“This is biology, not sociology,” Johnson said. And the shift is seen first in the school systems. The number of whites in N.C. public schools declined slightly from 2000 to 2009, but overall enrollment still grew by nearly 160,000, including 96,373 Hispanic students.
As the younger generation changes in composition, the 80-million-strong baby boomer generation is entering retirement — a silver tsunami, he said.
The average 65-year-old is going to live 18.7 more years, which poses problems for Social Security, Johnson said. Boomers have paid in, but there’s no guarantee they’ll get anything out unless the population behind them is working and paying into the system.
But the number of people ages 25-44 is declining — down 3.4 percent nationwide, 9.4 percent in Rowan. Johnson said the kind of chronic illnesses older generations contracted in their 50s, 60s and 70s have become common in the younger group.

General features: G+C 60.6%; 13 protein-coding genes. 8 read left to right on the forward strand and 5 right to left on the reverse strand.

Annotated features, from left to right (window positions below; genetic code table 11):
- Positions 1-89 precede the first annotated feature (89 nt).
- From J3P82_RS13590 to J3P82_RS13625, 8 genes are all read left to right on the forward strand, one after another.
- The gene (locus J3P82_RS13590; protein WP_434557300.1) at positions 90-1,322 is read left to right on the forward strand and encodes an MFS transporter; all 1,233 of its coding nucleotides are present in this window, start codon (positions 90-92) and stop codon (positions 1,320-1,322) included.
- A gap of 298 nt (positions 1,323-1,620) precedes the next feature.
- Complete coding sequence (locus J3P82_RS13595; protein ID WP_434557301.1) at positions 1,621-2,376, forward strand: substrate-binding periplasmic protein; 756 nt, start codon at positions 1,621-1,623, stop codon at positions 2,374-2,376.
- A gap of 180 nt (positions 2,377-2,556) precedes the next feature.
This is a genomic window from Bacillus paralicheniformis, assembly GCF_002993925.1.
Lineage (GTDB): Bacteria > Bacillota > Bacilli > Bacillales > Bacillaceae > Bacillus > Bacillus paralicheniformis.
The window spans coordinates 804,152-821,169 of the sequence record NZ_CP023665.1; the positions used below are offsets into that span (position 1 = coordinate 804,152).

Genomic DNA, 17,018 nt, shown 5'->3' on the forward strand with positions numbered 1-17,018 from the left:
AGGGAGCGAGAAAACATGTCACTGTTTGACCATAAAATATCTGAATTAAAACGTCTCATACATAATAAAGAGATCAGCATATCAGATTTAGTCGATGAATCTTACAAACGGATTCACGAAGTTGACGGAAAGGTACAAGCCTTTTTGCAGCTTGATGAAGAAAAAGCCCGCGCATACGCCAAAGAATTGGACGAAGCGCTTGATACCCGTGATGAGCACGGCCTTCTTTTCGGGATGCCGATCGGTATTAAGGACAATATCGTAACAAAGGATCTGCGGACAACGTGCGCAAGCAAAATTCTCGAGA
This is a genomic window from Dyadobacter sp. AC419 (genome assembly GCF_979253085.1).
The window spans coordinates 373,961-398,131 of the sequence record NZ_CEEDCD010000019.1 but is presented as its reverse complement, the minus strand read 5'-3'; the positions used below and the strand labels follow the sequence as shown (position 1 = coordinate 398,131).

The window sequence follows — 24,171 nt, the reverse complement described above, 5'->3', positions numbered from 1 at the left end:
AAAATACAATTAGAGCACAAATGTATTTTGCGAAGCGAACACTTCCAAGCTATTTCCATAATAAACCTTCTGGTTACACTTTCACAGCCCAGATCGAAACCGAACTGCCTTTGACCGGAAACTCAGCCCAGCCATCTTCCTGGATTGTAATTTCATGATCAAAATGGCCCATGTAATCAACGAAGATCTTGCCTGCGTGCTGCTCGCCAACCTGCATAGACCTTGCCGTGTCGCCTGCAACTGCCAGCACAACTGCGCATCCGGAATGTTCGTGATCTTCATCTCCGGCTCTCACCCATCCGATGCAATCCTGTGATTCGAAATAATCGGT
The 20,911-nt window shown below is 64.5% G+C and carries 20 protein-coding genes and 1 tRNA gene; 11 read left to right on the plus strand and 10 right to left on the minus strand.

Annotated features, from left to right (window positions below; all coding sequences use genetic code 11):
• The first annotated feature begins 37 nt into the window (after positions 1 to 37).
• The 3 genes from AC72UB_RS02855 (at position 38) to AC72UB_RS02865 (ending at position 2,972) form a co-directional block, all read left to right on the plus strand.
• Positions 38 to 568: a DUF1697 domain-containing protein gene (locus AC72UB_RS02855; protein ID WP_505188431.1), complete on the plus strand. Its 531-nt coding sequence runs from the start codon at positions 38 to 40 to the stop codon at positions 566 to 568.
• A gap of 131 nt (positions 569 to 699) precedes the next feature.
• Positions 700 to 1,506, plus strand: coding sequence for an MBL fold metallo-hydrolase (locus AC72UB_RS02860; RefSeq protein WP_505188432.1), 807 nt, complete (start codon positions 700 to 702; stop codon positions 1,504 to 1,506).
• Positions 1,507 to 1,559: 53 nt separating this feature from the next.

“Only about half of that population work. And so we are trying to build a system of sustaining Social Security in our life on a population where you have what is called ‘truncated productivity.’ They’re either disabled early in life or they die early.”
Having more people who don’t work — because they’re too old, too young, or disabled — than people who do work is a dependency problem, Johnson said, and about 20 percent of the state’s counties are in that situation. Rowan’s dependency rate is slightly lower, with 70-99 dependents per 100 workers, while Cabarrus and Mecklenburg have fewer than 60 dependents per 100 workers.